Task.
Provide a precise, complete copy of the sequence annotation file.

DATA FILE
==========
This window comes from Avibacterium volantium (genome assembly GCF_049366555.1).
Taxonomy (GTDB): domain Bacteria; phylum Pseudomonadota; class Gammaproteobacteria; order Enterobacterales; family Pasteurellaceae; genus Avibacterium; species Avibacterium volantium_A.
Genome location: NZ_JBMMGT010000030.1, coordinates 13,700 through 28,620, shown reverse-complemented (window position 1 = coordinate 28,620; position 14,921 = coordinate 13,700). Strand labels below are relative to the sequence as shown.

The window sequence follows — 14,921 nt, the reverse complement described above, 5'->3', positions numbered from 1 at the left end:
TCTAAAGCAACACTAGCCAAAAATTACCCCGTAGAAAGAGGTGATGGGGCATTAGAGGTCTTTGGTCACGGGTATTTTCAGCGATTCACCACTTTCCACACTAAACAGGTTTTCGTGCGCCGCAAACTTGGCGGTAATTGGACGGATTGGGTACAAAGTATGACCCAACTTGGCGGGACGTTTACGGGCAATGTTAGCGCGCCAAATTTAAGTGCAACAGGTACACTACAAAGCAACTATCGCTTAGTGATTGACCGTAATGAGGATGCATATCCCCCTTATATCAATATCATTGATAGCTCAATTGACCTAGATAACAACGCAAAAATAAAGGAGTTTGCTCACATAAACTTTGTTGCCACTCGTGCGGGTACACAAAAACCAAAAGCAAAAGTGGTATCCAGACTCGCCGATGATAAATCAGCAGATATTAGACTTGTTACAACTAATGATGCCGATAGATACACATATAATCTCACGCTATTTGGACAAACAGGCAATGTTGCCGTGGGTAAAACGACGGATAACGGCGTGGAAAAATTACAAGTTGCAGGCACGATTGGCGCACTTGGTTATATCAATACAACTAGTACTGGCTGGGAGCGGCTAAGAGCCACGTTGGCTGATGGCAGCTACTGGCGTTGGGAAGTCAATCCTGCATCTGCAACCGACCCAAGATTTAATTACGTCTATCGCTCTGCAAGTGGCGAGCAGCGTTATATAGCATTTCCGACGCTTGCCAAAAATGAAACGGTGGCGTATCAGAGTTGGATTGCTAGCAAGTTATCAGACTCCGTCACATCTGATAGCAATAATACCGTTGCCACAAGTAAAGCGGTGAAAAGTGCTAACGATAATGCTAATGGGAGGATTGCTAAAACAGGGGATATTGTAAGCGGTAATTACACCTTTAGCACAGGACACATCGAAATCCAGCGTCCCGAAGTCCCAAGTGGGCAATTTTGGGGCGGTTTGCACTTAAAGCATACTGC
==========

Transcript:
This window comes from Avibacterium volantium (genome assembly GCF_049366555.1).
Taxonomy (GTDB): domain Bacteria; phylum Pseudomonadota; class Gammaproteobacteria; order Enterobacterales; family Pasteurellaceae; genus Avibacterium; species Avibacterium volantium_A.
Genome location: NZ_JBMMGT010000030.1, coordinates 13,700 through 28,620, shown reverse-complemented (window position 1 = coordinate 28,620; position 14,921 = coordinate 13,700). Strand labels below are relative to the sequence as shown.

The window sequence follows — 14,921 nt, the reverse complement described above, 5'->3', positions numbered from 1 at the left end:
TCTAAAGCAACACTAGCCAAAAATTACCCCGTAGAAAGAGGTGATGGGGCATTAGAGGTCTTTGGTCACGGGTATTTTCAGCGATTCACCACTTTCCACACTAAACAGGTTTTCGTGCGCCGCAAACTTGGCGGTAATTGGACGGATTGGGTACAAAGTATGACCCAACTTGGCGGGACGTTTACGGGCAATGTTAGCGCGCCAAATTTAAGTGCAACAGGTACACTACAAAGCAACTATCGCTTAGTGATTGACCGTAATGAGGATGCATATCCCCCTTATATCAATATCATTGATAGCTCAATTGACCTAGATAACAACGCAAAAATAAAGGAGTTTGCTCACATAAACTTTGTTGCCACTCGTGCGGGTACACAAAAACCAAAAGCAAAAGTGGTATCCAGACTCGCCGATGATAAATCAGCAGATATTAGACTTGTTACAACTAATGATGCCGATAGATACACATATAATCTCACGCTATTTGGACAAACAGGCAATGTTGCCGTGGGTAAAACGACGGATAACGGCGTGGAAAAATTACAAGTTGCAGGCACGATTGGCGCACTTGGTTATATCAATACAACTAGTACTGGCTGGGAGCGGCTAAGAGCCACGTTGGCTGATGGCAGCTACTGGCGTTGGGAAGTCAATCCTGCATCTGCAACCGACCCAAGATTTAATTACGTCTATCGCTCTGCAAGTGGCGAGCAGCGTTATATAGCATTTCCGACGCTTGCCAAAAATGAAACGGTGGCGTATCAGAGTTGGATTGCTAGCAAGTTATCAGACTCCGTCACATCTGATAGCAATAATACCGTTGCCACAAGTAAAGCGGTGAAAAGTGCTAACGATAATGCTAATGGGAGGATTGCTAAAACAGGGGATATTGTAAGCGGTAATTACACCTTTAGCACAGGACACATCGAAATCCAGCGTCCCGAAGTCCCAAGTGGGCAATTTTGGGGCGGTTTGCACTTAAAGCATACTGC